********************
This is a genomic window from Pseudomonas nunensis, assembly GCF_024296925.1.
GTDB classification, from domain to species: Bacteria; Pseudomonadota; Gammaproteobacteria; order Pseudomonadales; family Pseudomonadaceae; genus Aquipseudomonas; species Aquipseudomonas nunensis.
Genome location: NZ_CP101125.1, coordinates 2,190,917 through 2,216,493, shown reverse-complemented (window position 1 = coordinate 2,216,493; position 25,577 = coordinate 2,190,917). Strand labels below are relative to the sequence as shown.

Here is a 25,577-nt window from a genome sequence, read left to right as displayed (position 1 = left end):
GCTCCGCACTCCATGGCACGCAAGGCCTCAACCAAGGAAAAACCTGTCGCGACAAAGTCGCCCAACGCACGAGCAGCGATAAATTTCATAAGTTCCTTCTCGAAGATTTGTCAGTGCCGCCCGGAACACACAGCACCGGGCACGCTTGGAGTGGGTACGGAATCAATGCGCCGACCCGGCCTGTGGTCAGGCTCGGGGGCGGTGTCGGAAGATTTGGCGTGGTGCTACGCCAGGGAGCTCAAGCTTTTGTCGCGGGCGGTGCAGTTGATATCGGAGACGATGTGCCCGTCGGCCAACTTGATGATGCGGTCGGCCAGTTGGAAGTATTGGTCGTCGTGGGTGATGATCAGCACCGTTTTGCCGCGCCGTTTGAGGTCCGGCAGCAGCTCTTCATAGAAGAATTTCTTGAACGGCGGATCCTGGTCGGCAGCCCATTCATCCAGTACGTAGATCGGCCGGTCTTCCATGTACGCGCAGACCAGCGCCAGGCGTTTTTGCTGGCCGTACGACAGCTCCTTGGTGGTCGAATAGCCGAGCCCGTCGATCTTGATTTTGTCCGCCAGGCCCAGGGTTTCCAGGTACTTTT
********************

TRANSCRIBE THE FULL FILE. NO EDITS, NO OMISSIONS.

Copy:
This is a genomic window from Pseudomonas nunensis, assembly GCF_024296925.1.
GTDB classification, from domain to species: Bacteria; Pseudomonadota; Gammaproteobacteria; order Pseudomonadales; family Pseudomonadaceae; genus Aquipseudomonas; species Aquipseudomonas nunensis.
Genome location: NZ_CP101125.1, coordinates 2,190,917 through 2,216,493, shown reverse-complemented (window position 1 = coordinate 2,216,493; position 25,577 = coordinate 2,190,917). Strand labels below are relative to the sequence as shown.

Here is a 25,577-nt window from a genome sequence, read left to right as displayed (position 1 = left end):
GCTCCGCACTCCATGGCACGCAAGGCCTCAACCAAGGAAAAACCTGTCGCGACAAAGTCGCCCAACGCACGAGCAGCGATAAATTTCATAAGTTCCTTCTCGAAGATTTGTCAGTGCCGCCCGGAACACACAGCACCGGGCACGCTTGGAGTGGGTACGGAATCAATGCGCCGACCCGGCCTGTGGTCAGGCTCGGGGGCGGTGTCGGAAGATTTGGCGTGGTGCTACGCCAGGGAGCTCAAGCTTTTGTCGCGGGCGGTGCAGTTGATATCGGAGACGATGTGCCCGTCGGCCAACTTGATGATGCGGTCGGCCAGTTGGAAGTATTGGTCGTCGTGGGTGATGATCAGCACCGTTTTGCCGCGCCGTTTGAGGTCCGGCAGCAGCTCTTCATAGAAGAATTTCTTGAACGGCGGATCCTGGTCGGCAGCCCATTCATCCAGTACGTAGATCGGCCGGTCTTCCATGTACGCGCAGACCAGCGCCAGGCGTTTTTGCTGGCCGTACGACAGCTCCTTGGTGGTCGAATAGCCGAGCCCGTCGATCTTGATTTTGTCCGCCAGGCCCAGGGTTTCCAGGTACTTTT